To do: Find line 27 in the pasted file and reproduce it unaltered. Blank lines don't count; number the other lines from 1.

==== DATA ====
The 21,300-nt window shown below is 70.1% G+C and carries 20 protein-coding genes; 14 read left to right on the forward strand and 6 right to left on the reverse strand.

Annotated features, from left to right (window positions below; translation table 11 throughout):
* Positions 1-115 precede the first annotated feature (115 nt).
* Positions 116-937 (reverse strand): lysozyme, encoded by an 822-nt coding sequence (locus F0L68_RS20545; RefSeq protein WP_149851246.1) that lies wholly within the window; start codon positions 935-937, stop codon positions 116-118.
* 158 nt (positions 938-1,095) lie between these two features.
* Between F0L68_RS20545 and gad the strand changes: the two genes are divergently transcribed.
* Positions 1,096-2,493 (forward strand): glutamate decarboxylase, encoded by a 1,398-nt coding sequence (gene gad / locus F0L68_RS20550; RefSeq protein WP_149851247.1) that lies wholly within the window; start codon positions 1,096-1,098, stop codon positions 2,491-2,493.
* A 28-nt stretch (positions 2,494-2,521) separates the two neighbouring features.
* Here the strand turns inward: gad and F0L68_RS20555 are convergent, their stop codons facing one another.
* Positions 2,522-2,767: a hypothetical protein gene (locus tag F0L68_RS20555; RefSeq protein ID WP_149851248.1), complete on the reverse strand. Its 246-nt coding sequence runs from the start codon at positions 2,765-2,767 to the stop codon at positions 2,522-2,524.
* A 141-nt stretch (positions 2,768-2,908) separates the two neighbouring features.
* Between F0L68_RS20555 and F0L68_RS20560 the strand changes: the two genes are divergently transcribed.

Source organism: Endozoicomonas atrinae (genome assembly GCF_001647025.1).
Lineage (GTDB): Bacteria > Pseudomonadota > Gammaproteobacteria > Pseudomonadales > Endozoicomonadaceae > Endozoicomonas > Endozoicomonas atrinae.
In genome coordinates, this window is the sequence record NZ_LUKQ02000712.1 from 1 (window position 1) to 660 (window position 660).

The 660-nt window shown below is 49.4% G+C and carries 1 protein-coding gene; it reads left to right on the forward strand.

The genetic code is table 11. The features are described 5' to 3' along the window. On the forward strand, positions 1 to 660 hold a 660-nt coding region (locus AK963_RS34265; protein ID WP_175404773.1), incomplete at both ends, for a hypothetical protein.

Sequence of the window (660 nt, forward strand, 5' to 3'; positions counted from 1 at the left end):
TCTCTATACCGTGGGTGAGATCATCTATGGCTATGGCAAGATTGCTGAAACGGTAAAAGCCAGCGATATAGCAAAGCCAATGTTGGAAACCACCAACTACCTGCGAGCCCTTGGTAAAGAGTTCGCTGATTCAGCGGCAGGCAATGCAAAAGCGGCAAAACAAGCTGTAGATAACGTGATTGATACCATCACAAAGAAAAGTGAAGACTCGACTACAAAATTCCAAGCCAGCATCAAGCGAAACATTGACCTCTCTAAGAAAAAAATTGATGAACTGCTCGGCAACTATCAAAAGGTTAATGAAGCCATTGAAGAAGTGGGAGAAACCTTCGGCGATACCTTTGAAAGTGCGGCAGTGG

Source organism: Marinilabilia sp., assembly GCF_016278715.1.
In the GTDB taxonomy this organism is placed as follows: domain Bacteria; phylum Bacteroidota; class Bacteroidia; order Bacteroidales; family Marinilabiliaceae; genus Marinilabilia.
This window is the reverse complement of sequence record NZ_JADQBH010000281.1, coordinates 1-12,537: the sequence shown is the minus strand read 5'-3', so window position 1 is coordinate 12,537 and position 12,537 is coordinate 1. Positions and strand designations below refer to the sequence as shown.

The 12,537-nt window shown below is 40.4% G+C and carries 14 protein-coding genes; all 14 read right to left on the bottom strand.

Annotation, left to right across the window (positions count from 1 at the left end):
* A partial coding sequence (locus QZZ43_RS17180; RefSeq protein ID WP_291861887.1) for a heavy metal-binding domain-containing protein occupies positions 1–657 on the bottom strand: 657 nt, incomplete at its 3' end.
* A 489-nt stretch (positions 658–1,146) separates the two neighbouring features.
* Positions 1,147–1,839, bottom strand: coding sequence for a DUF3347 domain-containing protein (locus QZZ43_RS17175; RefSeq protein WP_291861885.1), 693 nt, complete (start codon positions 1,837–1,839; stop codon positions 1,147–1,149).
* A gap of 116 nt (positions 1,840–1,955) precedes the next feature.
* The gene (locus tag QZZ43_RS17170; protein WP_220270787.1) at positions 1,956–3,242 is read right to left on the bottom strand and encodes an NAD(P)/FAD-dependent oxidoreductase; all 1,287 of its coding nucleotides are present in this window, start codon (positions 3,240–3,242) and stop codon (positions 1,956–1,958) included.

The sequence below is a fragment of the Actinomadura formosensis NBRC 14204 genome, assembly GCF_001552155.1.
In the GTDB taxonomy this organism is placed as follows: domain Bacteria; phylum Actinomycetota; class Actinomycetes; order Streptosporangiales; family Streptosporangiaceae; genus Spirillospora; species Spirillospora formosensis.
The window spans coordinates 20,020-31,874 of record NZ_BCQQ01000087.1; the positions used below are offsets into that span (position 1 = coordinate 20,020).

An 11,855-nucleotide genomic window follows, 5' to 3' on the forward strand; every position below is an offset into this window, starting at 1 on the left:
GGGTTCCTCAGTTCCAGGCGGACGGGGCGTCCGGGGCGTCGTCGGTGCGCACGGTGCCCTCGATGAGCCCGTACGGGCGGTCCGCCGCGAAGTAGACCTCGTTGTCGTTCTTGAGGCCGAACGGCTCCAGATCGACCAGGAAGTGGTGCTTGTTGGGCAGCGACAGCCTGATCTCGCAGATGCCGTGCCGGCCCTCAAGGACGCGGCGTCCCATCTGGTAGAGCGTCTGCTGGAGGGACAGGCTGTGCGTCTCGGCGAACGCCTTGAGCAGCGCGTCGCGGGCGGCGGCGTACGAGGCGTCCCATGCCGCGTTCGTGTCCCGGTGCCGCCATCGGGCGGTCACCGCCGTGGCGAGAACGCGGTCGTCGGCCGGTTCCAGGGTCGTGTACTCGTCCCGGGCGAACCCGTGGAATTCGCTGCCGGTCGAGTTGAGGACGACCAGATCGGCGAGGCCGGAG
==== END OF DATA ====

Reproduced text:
* Positions 1,147–1,839, bottom strand: coding sequence for a DUF3347 domain-containing protein (locus QZZ43_RS17175; RefSeq protein WP_291861885.1), 693 nt, complete (start codon positions 1,837–1,839; stop codon positions 1,147–1,149).